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All photos by Edo Chang
Vienna holds more than 400 balls a year, and most of them are places of conservatism and tradition. Men and women dance the Viennese waltz together; debutantes are presented in a tiara and diamonds to a suitor suitably reputable to marry; etiquette, dress code, and family background are paramount values; and any diversion from these somewhat archaic values would have you deemed unsuitable for ball culture. Although traditions are loosening, some of the more elite balls on Vienna's winter calendar are, even today, like selective breeding programs for Austria's social elite.
The unwavering commitment to tradition has meant balls in Vienna have historically excluded anything that is not strict heterosexuality. That's kind of baffling, because after attending a waltz lesson at Elmayer—a traditional dance school in Austria's capital—and learning about Viennese ball history, I realize these events are pretty much the gayest thing ever. It's ball gowns, fake diamonds, catered mini-food, and the ultimate in high-society glamour. The balls closely mirror the performativity in the vogueing scenes seen in Paris is Burning, just with a shitload more cash.
At my waltz class, I asked Thomas Schafer-Elmayer (great-great grandson to the dance school's original founder) whether same-sex couples were allowed to dance at any of the non-gay balls. He gave me a dirty look, which I assumed meant no. Ball culture isn't subculture in Vienna; it is the heart of growing up as an upstanding member of Viennese society. If you're gay, balls are just another central feature of a culture from which you are rejected, from which you are forced to sit out.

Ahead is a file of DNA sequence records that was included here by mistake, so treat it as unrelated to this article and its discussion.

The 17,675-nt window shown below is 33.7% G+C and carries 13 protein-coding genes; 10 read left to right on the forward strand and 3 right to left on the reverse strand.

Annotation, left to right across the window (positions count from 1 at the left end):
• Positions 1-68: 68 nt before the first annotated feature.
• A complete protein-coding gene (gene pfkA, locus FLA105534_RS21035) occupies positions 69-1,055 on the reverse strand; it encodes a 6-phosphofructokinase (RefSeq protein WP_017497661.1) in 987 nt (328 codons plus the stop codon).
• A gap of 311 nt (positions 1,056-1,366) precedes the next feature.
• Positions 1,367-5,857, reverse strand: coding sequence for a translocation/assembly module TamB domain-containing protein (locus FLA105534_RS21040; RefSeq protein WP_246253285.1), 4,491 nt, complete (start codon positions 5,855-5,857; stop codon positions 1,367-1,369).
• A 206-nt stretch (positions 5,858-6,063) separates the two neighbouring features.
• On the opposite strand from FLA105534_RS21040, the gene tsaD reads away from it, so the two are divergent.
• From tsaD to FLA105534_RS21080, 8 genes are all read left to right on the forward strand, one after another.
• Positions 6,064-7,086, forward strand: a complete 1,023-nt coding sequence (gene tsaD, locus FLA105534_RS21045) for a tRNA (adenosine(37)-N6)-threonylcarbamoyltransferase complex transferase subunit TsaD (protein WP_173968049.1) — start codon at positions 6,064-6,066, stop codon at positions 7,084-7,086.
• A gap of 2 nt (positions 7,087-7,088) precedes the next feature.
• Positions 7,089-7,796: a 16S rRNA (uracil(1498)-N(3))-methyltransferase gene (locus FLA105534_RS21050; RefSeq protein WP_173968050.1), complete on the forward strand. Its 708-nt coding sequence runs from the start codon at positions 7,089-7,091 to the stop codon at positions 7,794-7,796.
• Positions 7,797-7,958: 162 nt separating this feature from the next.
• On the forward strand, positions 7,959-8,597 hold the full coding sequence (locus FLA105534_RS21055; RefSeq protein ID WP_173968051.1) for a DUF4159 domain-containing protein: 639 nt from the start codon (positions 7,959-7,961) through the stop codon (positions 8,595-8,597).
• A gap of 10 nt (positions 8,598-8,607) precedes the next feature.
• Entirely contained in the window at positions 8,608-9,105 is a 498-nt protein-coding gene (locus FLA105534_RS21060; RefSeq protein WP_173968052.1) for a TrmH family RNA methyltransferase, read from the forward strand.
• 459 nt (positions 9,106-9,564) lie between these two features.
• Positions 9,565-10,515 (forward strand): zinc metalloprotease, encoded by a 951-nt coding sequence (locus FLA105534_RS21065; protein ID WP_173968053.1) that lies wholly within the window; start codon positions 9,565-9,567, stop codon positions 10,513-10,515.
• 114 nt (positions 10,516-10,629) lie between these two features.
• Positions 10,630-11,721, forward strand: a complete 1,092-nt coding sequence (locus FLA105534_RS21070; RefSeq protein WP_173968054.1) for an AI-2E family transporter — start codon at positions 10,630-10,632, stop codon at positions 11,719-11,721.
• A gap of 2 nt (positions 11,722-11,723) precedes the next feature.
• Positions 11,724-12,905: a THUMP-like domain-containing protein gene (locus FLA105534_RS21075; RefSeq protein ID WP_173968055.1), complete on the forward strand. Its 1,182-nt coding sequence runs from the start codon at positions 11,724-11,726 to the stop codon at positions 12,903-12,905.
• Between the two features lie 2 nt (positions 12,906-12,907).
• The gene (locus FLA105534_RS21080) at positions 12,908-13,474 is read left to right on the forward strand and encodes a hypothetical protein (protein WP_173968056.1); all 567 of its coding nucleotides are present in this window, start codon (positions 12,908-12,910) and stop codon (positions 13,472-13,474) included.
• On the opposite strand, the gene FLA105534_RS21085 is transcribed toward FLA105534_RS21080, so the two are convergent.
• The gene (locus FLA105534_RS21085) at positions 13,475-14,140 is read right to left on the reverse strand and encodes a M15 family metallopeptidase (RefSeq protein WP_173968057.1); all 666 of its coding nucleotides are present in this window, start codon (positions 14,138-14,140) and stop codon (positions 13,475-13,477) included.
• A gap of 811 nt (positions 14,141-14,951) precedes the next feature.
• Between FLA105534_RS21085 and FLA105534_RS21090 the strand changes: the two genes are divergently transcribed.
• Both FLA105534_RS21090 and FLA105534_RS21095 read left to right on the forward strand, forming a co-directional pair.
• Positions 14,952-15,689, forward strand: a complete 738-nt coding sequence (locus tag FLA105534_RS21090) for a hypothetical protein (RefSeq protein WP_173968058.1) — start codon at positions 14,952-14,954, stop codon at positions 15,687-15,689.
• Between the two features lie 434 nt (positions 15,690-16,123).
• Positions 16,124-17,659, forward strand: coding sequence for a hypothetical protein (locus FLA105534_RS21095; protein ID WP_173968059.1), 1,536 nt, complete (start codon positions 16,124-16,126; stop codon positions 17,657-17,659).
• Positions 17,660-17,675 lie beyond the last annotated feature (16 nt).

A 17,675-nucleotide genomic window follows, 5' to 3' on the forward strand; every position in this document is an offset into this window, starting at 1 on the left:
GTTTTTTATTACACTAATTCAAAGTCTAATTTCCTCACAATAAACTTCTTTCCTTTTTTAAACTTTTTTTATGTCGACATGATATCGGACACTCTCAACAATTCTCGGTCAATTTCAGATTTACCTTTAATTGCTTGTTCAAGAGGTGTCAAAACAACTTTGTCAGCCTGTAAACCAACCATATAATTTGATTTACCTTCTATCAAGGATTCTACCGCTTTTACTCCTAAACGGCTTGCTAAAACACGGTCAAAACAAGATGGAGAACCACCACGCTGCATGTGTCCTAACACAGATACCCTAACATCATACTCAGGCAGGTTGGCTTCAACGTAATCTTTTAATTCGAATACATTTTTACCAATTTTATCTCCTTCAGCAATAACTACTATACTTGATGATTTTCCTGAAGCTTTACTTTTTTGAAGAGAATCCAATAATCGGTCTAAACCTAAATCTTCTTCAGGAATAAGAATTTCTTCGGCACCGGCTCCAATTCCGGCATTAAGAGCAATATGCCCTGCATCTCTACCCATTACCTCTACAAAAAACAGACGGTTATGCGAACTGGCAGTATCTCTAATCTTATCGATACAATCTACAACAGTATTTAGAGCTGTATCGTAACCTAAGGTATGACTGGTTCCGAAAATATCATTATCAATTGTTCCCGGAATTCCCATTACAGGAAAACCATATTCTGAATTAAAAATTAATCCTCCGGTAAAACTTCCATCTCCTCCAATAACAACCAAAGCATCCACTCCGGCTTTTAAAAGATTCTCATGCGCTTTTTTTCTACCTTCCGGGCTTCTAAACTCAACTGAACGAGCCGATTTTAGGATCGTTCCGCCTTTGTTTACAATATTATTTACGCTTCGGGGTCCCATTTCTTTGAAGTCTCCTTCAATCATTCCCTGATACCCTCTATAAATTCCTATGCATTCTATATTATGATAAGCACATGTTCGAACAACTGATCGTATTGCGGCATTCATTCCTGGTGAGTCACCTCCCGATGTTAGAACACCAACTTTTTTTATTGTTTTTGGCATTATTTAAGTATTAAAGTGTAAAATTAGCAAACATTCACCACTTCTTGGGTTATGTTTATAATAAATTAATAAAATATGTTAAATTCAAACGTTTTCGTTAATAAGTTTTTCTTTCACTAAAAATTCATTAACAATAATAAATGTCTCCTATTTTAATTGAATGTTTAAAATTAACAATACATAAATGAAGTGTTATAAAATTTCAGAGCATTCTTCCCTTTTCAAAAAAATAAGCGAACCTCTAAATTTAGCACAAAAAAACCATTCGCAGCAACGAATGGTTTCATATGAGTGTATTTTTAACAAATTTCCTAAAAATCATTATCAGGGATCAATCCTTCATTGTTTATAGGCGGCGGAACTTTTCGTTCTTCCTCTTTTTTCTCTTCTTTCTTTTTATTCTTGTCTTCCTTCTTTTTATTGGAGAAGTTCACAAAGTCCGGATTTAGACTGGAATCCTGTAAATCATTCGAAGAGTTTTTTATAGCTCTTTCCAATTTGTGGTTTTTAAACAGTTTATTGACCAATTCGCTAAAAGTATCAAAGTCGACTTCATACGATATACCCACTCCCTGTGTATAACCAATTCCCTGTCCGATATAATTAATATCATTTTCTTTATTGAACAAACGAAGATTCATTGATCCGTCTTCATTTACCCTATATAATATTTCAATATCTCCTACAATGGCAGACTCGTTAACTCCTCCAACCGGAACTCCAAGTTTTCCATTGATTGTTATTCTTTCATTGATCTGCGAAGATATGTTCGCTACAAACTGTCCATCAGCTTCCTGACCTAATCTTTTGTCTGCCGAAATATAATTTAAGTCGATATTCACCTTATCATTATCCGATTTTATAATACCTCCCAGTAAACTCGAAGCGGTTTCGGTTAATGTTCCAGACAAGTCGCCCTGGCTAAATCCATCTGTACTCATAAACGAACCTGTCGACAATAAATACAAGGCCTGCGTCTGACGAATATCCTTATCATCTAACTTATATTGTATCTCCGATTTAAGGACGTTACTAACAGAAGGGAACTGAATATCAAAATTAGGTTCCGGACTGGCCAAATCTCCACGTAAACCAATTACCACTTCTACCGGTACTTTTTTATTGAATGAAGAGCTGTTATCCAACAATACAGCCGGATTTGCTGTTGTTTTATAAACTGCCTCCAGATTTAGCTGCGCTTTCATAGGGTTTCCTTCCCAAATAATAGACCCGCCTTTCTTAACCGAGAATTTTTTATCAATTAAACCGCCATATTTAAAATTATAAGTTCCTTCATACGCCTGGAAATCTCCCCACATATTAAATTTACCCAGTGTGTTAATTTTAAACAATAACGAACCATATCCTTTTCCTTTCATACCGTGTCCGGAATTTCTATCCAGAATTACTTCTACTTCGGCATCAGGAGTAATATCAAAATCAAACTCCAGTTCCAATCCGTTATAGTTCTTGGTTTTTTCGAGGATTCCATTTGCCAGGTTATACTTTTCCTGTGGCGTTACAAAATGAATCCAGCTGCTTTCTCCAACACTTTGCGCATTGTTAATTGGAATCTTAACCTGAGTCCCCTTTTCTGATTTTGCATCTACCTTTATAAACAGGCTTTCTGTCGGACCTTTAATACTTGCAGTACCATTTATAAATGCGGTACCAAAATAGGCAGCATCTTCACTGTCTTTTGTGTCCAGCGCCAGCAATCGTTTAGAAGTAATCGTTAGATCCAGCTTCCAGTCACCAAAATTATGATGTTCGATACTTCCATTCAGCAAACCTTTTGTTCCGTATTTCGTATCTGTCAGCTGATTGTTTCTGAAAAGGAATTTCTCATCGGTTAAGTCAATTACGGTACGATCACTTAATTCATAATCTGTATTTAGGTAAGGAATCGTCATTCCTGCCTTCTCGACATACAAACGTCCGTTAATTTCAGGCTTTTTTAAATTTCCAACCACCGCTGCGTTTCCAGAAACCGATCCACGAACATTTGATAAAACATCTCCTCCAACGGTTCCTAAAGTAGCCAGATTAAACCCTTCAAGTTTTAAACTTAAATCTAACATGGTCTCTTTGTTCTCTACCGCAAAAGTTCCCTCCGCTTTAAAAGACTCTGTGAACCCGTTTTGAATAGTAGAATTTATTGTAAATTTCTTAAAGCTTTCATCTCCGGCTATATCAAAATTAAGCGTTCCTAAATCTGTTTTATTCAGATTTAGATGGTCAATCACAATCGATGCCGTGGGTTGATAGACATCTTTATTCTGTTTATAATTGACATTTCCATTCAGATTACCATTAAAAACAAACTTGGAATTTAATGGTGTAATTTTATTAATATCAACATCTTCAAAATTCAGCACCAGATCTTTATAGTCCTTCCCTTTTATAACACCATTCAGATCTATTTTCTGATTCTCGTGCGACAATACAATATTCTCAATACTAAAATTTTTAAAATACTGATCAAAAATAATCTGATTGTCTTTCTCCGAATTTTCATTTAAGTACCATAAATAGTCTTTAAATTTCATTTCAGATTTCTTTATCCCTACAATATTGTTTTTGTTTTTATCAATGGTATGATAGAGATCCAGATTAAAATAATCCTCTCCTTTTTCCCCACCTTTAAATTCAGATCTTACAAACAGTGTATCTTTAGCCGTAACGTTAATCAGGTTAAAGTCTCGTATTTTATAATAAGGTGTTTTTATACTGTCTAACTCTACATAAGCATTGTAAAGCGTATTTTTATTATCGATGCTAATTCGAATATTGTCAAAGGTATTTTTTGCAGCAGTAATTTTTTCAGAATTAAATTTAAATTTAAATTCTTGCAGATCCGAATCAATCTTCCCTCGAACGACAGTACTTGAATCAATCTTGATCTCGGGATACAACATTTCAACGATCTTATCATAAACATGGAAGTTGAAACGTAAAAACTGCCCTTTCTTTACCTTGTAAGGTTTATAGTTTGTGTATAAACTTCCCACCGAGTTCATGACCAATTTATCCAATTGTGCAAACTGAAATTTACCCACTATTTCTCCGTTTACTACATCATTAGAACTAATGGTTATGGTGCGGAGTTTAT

In recent decades, a number of LGBTQ-friendly balls have emerged. There's the Creative Ball, the Rose Ball, and the Rainbow Ball, or the Wiener Regenbogenball, the most traditional and spectacular of the three events. I'm in town for its 20th anniversary.
Arriving at the Regenbogenball, you can see what a powerful and transgressive event it is by nature of its very existence on the Viennese social calendar. Each room was filled with the most fabulous, proud members of the queer community I had seen in one place for such a long time: queens, queers, young gay boys wearing slicks of red lipstick, older lesbian couples spinning one another around across the waxed floor and making out furiously at the end of each song, the most-glamorous trans women flirting over a Spritz in the corner of the bar. Unlike so many LGBTQ-nightlife spaces, this gathering was remarkably not centered on fucking: There was no intended seediness, or thumping house music and dim red lights. Instead, there was an air of celebration, of taking an overbearing patriarchal, exclusively straight, cis-gendered structure and making its content queer.
At 9 PM, the real dancing started: "Boys to the left, girls to the right." The usual gendered call to begin the opening ceremony of any ball was laughed at by the crowd, who are all privy to the fact that gender is a lie. Traditional roles of men in black and women in white dancing the Fledermaus Quadrille were shattered, with a massive array of genders and sexualities taking part in the traditional opening number. Drag queens with Sachertorte headdresses (a cake that is arguably Vienna's most famous export) danced the waltz. Later, Vienna's other most-famous export Conchita Wurst took to the stage in a suit to sing the beloved Eurovision anthem "Rise Like a Phoenix" to an audience full of German yelps and Facebook Live videos.
The party continued until 5 AM, unusual for balls that are supposed to finish at midnight, with dancing and DJs in the basement. Deborah Woodson (google her, she's iconic) joined the lineup to bring the house down with bangers such as "It's Raining Men" and "One Moment In Time" sung in half-German-half-English.
I thought I was going to hate this ball. I usually dismiss tradition and tend to be a critic of moneyed apolitical gays; it totally proved me wrong. In this space, more than 2,000 people normally excluded from the ball scene came together to make their own queer, beautiful traditions that fly in the face of a society that has branded them with the brush of "failure" in the first place.
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